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ANTA -- Roberto Clemente would have turned 78 on Saturday, and Dec. 31 will mark the 40th anniversary of his death.
If we're going to discuss the 2012 Civil Rights Game, played between the Braves and Dodgers on Saturday night at Turner Field, we might as well start right there. For Clemente's story illustrates that the game's ties to the broader notions of life, liberty and the pursuit of happiness are even deeper than we often acknowledge.
Yes, Jackie Robinson broke the color barrier on April 15, 1947, a feat made all the more amazing when we remember that segregation was still the norm in the U.S. Armed Forces and American public schools at that time. And Robinson's story is rightly recognized for its impact not only on this game we love but also this country we call home. When Robinson's wife, Rachel, appeared on the center-field Jumbotron between innings of the Civil Rights Game, the ovation she received from the Turner Field crowd was stirring, and rightly so.
Robinson, though, was only the beginning, for his spirit and his social conscience have been carried on by the many men who recognized that their role and their ability to inspire and impact goes beyond the game they play on a field of dirt and grass.
Think about Clemente, a Puerto Rican who didn't know what racism was until he set foot on American soil. His Pirates trained in Fort Myers, Fla., where racial segregation was still very much a reality in the 1950s, and he became appalled by the notion of eating on a bus with other players of color while his white teammates dined in the local restaurants. In "Clemente: The Passion and Grace of Baseball's Last Hero," a 2005 biography written by David Maraniss, Clemente's disgust with segregation is apparent in the following quote:
"This is something from the first day I said to myself: I am in the minority group. I am from the poor people. I represent the poor people. I represent the common people of America. So I am going to be treated like a human being. I don't want to be treated like a Puerto Rican, or a black, or nothing like that. I want to be treated like any person."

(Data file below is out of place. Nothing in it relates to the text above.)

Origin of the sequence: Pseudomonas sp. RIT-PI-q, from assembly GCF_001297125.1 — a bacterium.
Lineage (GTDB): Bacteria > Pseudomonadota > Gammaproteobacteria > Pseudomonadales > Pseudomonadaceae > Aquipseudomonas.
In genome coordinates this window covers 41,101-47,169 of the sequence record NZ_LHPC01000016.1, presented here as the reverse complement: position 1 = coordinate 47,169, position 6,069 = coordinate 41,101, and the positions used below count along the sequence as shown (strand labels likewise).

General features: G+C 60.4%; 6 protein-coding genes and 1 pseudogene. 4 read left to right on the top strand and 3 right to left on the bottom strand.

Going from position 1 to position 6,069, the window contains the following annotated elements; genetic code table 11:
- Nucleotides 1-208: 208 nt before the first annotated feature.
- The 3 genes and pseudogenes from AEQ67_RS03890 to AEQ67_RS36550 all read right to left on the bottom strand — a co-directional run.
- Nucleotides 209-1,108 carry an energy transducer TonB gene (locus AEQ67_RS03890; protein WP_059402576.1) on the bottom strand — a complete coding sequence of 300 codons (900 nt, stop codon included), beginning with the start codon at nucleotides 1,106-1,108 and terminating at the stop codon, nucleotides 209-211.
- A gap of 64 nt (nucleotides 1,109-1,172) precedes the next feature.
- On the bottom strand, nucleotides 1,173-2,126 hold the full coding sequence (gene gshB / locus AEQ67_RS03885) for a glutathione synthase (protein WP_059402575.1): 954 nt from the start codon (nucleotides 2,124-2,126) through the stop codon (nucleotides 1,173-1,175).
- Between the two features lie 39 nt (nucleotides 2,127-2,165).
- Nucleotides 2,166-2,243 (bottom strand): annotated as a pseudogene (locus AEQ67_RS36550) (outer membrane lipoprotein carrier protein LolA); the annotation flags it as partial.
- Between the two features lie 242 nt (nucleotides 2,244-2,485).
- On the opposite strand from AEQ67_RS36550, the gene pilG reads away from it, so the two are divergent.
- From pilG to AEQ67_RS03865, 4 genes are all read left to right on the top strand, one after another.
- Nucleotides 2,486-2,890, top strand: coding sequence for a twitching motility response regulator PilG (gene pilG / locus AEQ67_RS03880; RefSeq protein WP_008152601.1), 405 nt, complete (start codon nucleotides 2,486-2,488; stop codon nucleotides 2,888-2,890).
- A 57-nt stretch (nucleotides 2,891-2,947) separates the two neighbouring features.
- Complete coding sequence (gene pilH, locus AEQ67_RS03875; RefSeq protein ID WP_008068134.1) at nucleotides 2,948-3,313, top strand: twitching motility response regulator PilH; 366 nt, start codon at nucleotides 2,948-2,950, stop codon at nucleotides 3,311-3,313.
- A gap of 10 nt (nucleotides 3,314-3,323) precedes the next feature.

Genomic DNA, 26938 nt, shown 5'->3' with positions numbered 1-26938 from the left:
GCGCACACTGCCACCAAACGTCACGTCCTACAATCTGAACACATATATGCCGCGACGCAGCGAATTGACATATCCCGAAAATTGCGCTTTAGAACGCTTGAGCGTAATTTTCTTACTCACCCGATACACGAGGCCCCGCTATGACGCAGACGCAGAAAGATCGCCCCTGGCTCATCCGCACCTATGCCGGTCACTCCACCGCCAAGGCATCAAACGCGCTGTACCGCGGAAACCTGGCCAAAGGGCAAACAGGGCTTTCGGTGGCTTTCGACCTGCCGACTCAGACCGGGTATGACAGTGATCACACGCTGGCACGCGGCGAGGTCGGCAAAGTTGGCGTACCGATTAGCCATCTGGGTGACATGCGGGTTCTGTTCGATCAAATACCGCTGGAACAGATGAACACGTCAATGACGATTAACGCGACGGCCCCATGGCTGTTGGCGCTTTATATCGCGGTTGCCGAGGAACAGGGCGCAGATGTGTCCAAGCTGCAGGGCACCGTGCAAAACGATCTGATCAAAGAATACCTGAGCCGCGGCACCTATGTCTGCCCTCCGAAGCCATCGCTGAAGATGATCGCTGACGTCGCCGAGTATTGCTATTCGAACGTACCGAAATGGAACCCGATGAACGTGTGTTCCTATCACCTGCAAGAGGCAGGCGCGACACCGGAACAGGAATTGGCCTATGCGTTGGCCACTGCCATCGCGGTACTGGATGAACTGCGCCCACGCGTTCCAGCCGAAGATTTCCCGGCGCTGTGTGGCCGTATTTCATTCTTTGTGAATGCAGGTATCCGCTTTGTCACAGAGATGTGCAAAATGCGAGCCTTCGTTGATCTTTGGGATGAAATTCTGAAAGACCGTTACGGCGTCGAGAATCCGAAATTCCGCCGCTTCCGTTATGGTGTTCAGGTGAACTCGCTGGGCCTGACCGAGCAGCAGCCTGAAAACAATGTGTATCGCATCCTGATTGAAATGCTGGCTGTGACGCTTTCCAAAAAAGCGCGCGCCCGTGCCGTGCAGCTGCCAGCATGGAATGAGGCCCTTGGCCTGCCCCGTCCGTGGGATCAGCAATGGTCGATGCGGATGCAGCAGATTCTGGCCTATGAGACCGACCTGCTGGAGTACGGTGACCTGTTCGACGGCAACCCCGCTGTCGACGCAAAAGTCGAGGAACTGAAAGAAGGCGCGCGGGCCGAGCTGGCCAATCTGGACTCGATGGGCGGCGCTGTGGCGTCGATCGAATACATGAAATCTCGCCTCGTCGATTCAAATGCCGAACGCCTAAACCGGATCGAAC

The strive for social justice is what drove Clemente to greatness off the field, and it was his compassion that ultimately led to his untimely death.
"Look what he did on the tragic day that he died," Commissioner Bud Selig said Saturday. "He was concerned about [earthquake victims in Nicaragua], got on a plane that many since then have said he shouldn't have gotten on. But he was so concerned about the victims that he was going to go down there and help them out... When your own players, then and now, understand that, that's very important."
Much like Robinson, Clemente embodied the ideals so artfully articulated by Atlanta's most famous son, Martin Luther King, Jr. And the fact that the Civil Rights Game has been played in King's home the past two years is an appropriate pairing.
"This," Chipper Jones said, "is where a lot of barriers were broken."
All across the baseball map, there are other places that would serve as fine and fitting hosts for future Civil Rights games. Kansas City is where Robinson first suited up as a professional and is the home of the Negro Leagues Baseball Museum. Cleveland is where the oft-overlooked Larry Doby broke the American League color barrier. Minor League cities like Birmingham and Montgomery hold special places in Civil Rights lore.
Ultimately, though, this event only holds meaning and value if its emphasis on education plants a seed in the hearts and souls of those paying attention.
Dodgers manager Don Mattingly was certainly paying attention at Saturday's luncheon, honoring Beacon Awards winners Don Newcombe, Congressman John Lewis and the band Earth, Wind and Fire.
"That was maybe one of the coolest things I've ever been to," Mattingly said. "Just seeing and hearing about the history... To me, I think [this event] is a step forward, trying to keep moving in the direction of growing."
Much has been made in recent years of MLB's attempts to grow the game in the African-American community, and this event naturally serves as a place to take stock of that situation. Both Selig and executive vice president Frank Robinson noted the growth of the Urban Youth Academy, which has campuses in Compton, Calif., Houston and Philadelphia, with a new school set to open in New Orleans later this month.
"The goal," Robinson said, "is to have at least one in every city that there is a Major League Baseball [game] played."
It's a lofty goal, and it's aimed, ultimately, at spreading the sport's influence to a segment of the population that is not always receptive to it.
But the Civil Rights Game reminds us that baseball's influence extends far off the field. And if players, in even the smallest measure, can follow Robinson's resolve in the face of great adversity and Clemente's insurrection toward injustice, that influence will keep expanding to future generations.
"Players have to grow the game," Mattingly said. "It's our game."
Here's something to remember about Clemente. Like so many others, he was heartbroken by the news of King's assassination on April 4, 1968. But unlike so many others, he put that pain into practice. His Pirates team, which had 11 players of color, was scheduled to play its season opener against the Astros on April 8, one day before King's funeral. But because of a resistance led by Clemente, the game was moved to April 10, so that it would not overshadow the burial of one of America's great Civil Rights leaders.
That's the kind of conscience that has made baseball, as Selig often likes to say, a social institution, not just a game. And on a night when the game once again celebrated its proud heritage, this was a lesson worth remembering.